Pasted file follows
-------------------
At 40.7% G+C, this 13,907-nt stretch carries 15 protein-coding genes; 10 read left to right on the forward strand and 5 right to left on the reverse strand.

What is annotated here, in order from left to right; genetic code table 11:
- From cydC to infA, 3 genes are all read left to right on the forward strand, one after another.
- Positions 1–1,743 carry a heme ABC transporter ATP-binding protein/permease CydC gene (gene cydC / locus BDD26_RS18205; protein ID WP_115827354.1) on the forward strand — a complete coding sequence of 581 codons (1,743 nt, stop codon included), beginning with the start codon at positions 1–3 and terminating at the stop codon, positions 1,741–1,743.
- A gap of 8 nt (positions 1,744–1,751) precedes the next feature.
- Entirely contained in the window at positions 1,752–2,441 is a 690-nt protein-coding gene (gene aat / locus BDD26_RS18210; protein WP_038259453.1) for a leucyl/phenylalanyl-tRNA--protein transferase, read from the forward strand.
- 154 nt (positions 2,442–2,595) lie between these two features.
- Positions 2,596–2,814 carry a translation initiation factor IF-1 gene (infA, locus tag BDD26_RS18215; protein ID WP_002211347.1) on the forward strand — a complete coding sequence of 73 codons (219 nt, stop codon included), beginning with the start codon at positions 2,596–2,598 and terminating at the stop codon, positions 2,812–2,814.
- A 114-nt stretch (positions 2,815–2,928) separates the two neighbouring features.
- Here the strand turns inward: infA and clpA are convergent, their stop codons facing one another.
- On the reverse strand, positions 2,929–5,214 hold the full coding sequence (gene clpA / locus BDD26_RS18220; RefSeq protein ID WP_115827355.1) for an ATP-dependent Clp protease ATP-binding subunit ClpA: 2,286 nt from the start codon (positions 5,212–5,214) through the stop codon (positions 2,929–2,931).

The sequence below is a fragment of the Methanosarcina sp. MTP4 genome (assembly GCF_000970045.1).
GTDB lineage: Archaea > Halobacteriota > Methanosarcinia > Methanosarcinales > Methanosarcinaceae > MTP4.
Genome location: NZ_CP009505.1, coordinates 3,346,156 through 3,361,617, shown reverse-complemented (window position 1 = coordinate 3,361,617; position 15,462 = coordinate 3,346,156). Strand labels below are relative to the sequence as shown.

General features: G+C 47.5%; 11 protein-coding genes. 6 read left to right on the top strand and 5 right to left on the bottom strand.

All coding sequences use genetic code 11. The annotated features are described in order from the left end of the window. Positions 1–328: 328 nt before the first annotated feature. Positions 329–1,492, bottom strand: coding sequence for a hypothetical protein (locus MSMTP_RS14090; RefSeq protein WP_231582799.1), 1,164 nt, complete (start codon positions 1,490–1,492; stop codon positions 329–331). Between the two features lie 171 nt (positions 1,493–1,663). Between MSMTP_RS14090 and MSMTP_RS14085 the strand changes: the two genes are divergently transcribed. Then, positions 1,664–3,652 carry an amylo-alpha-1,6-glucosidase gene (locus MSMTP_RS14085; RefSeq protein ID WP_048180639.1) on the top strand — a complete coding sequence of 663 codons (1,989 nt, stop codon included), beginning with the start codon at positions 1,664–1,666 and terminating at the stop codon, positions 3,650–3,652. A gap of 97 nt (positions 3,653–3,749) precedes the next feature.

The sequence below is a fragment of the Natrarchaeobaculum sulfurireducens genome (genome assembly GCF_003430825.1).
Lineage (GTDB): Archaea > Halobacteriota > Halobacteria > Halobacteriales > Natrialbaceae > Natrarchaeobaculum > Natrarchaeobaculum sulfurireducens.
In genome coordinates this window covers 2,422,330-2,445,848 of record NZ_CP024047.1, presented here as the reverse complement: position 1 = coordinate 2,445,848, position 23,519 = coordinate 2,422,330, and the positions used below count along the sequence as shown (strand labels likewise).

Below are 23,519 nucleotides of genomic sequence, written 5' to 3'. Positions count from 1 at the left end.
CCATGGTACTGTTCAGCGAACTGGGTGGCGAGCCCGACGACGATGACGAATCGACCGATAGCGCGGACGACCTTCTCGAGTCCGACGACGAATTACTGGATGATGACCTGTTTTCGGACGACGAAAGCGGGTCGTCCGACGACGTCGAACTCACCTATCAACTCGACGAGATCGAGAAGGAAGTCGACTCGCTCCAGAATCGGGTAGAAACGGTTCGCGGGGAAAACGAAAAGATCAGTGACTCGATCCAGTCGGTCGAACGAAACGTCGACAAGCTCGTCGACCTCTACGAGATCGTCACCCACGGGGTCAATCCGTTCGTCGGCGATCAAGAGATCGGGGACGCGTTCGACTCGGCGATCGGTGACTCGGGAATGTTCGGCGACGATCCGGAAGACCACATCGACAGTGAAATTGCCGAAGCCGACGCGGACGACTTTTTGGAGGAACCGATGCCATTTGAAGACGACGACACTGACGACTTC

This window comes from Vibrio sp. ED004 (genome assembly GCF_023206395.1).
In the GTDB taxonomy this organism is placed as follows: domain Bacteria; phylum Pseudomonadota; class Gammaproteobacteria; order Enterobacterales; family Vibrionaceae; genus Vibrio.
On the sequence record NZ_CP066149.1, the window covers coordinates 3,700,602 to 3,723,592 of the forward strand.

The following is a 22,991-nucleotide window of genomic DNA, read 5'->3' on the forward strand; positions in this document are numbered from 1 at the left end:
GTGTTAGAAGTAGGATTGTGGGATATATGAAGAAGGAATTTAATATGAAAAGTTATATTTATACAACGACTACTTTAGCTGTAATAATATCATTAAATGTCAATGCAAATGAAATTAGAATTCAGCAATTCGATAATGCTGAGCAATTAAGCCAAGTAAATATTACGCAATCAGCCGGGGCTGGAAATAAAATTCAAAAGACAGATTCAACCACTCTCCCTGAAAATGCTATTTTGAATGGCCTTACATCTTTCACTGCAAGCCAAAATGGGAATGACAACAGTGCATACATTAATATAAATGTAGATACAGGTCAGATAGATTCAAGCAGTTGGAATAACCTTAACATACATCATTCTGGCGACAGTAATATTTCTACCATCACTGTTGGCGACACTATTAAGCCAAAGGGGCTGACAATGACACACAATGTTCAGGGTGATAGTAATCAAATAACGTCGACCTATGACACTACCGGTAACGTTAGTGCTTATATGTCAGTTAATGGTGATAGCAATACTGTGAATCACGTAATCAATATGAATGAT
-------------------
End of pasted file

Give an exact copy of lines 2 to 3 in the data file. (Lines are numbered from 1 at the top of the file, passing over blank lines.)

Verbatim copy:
What is annotated here, in order from left to right; genetic code table 11:
- From cydC to infA, 3 genes are all read left to right on the forward strand, one after another.